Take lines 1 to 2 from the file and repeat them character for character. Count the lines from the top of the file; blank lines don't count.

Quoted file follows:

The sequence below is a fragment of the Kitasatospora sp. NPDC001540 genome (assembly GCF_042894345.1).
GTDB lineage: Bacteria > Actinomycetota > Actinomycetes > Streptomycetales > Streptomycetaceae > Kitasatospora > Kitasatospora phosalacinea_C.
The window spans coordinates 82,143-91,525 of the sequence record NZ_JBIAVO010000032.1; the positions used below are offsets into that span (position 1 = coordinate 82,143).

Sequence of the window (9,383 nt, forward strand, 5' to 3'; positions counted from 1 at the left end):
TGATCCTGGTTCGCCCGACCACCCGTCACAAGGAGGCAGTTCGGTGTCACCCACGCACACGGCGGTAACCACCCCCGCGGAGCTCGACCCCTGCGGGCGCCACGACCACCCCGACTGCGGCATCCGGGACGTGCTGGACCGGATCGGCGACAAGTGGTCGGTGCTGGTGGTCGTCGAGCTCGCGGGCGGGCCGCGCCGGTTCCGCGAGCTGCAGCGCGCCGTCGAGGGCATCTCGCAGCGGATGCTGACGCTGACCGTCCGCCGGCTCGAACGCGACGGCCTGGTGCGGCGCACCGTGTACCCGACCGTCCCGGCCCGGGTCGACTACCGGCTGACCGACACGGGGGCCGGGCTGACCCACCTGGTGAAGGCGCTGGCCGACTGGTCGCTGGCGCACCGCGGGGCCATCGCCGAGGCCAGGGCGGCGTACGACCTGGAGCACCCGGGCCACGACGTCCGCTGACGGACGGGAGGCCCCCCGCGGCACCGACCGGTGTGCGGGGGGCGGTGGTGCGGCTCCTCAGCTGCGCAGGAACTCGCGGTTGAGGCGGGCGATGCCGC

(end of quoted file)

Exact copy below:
The sequence below is a fragment of the Kitasatospora sp. NPDC001540 genome (assembly GCF_042894345.1).
GTDB lineage: Bacteria > Actinomycetota > Actinomycetes > Streptomycetales > Streptomycetaceae > Kitasatospora > Kitasatospora phosalacinea_C.